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Posted on 05-18-2017

Summer is coming up and if there is one thing you can count on, it is that videos of sharks in the ocean will take over your social media pages quicker than high tide.

A recent study confirmed that 51% of people in America report having a serious fear of sharks, more officially known as galeophobia (fun fact for your day). For such a high percentage of fear in America, we have to be at a pretty high risk, right?

Actually, the odds of being killed from a shark are 1 in 3,748,067 in one lifetime. This means that on average, one person every 2 years is killed by a shark in America. That is an astronomically small probability, yet it is a very real fear in every other person in this country…so I started looking at things that we probably should be afraid of.

According to an article published in the JAMA (Journal of the American Medical Association) something far more dangerous is amongst us, costing us the lives of 106,000 Americans per year. Compare that 106,000 to the 4 people sharks killed and it makes you wonder what creature in the deep blue we should really be sharing on social media.

So what is it? Stingrays? Barracudas? Alligator that escaped from Lake Placid? Negative. Our red-handed culprit doesn’t live in the ocean at all. It lives in the homes of over 70% of the population.

106,000 Americans die every year from proper use of prescription drugs according to the study published in JAMA. This means that the negative side effects of medications ended the lives of approximately 290 people every single day. This does NOT include any deaths from misuse such as overdose, reaction to drugs not given to the patient from their doctor, or reactions from an unintended user taking the medications.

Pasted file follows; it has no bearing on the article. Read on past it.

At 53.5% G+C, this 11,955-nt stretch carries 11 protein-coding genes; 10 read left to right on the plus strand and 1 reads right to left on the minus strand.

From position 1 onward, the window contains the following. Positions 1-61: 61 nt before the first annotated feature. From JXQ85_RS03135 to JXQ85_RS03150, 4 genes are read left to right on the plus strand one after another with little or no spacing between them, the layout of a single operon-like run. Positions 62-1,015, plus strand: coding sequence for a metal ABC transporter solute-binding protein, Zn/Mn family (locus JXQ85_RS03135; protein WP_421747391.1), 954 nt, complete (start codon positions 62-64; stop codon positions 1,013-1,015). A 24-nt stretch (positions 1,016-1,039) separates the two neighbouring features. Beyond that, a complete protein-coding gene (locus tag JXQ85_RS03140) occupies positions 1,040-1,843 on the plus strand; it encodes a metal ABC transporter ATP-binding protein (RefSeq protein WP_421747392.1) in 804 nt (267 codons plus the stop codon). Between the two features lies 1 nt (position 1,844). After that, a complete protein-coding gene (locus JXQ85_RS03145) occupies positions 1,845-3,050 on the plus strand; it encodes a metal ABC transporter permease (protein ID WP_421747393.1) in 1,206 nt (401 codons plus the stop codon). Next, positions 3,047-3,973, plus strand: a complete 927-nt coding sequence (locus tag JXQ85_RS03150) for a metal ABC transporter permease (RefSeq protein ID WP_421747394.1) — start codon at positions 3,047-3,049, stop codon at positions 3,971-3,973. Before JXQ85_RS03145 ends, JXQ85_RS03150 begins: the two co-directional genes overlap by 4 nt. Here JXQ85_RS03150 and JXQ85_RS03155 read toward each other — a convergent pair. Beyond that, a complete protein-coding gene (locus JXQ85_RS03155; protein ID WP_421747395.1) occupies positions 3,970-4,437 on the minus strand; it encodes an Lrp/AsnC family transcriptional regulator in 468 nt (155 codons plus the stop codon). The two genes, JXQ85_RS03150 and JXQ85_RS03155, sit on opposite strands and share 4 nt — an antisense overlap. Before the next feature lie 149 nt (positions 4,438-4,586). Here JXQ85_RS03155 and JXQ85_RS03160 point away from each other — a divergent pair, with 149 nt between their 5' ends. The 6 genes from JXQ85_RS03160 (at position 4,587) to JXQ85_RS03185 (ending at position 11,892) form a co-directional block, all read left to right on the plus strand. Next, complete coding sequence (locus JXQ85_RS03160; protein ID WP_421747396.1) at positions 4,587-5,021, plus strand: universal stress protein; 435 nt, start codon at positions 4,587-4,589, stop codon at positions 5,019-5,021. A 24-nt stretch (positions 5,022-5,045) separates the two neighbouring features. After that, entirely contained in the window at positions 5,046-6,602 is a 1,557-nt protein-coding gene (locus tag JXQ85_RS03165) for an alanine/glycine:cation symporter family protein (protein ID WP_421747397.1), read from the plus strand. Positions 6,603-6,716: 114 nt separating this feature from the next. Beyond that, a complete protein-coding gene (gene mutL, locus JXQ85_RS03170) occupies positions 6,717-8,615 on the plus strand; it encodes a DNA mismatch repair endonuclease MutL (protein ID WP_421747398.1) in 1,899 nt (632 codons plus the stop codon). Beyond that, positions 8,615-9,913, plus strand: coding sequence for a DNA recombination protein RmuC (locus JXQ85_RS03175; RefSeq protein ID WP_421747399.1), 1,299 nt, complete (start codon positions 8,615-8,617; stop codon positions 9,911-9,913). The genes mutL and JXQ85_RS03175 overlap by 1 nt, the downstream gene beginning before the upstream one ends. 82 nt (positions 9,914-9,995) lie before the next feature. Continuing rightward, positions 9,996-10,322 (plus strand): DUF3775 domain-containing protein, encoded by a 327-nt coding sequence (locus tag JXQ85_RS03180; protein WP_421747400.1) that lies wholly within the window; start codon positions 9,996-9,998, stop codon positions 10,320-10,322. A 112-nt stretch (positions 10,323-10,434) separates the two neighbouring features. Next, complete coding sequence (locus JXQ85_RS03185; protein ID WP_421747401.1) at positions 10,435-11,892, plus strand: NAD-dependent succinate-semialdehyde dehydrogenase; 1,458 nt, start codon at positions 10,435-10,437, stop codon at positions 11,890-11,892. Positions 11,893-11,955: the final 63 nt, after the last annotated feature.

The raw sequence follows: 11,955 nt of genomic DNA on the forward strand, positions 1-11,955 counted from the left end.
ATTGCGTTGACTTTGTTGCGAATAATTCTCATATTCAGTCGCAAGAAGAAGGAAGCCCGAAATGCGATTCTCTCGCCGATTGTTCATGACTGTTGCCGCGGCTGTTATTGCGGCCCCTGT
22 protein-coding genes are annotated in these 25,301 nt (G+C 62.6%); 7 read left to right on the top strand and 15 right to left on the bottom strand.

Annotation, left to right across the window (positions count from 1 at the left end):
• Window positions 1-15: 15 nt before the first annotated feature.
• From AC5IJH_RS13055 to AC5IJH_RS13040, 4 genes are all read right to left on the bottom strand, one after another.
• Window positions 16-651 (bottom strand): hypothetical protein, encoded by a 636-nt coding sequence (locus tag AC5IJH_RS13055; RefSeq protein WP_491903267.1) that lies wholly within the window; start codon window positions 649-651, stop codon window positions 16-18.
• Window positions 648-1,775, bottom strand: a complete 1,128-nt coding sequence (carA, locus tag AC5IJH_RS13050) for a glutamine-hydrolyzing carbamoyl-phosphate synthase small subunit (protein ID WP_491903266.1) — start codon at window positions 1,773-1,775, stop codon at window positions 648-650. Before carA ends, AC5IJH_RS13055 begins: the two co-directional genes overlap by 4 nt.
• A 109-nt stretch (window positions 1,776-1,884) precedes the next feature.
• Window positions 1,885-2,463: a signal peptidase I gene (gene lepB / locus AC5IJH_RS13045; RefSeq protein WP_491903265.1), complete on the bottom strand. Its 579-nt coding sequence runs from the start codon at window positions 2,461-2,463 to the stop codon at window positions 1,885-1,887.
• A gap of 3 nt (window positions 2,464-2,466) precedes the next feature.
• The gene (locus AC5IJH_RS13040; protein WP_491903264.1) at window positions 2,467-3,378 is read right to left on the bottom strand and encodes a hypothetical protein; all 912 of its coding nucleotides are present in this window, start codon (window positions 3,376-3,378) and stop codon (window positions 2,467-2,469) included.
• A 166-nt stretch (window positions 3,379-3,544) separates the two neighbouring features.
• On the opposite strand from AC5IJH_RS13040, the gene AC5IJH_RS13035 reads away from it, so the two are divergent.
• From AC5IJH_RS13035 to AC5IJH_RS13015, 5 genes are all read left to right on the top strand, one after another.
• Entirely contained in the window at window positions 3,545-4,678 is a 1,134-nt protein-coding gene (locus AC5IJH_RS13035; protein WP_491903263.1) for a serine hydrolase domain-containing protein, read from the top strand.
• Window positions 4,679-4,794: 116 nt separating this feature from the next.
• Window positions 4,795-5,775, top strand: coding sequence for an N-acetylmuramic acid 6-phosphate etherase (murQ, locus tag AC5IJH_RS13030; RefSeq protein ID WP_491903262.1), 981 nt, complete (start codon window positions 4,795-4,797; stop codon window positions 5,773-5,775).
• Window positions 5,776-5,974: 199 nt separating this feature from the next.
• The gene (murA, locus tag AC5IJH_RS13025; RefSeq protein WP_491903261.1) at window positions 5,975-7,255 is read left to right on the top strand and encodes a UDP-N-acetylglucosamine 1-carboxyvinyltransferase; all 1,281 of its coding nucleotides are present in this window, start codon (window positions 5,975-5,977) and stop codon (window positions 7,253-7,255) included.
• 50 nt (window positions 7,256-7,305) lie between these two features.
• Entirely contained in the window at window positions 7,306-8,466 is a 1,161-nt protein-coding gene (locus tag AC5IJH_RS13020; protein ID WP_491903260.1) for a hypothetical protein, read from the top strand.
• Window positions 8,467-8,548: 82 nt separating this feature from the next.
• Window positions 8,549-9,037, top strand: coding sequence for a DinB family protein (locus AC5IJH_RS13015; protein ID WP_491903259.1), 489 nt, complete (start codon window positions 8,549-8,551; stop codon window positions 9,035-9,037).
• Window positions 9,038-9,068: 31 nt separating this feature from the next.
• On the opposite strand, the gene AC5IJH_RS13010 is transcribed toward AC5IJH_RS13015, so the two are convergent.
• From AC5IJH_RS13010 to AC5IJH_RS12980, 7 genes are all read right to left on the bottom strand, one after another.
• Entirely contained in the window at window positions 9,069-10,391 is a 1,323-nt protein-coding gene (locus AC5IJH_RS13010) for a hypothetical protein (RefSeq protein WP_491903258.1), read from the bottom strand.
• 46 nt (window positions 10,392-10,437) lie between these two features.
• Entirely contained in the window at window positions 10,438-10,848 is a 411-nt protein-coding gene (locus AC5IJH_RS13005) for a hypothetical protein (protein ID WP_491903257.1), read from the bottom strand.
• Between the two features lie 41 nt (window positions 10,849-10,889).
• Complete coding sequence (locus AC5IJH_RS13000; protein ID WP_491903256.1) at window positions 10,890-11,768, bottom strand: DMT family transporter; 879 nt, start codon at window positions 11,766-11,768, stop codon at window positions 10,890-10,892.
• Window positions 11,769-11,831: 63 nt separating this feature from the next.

So why is it that people haven’t flooded your newsfeed with warning label side effects of medications?

Why are we so inclined to share a live video of a shark attack but would never even think about sharing a video of a young woman having a stroke from being on birth control? Have we accepted that fatal side effects of medications are so normal that they don’t deserve a “check out the crazy video”?

Now, this is in no way me saying that sharing shark videos isn’t wildly entertaining. I plead guilty to the crimes of social media sharing for shock value. This is merely me using the shock value of shark attacks to point out a real problem we have as a society, our dependence on medications. This dependency is what has allowed this yearly death toll to reach the hundred thousand mark.

Sharks play a huge role in the ocean’s food chain. They can also kill humans. Medications can save lives. They can also end them. Why do you think it is that the rarity of one is more disturbing than the frequency of the latter? Why is one a shared video, and one a secret?

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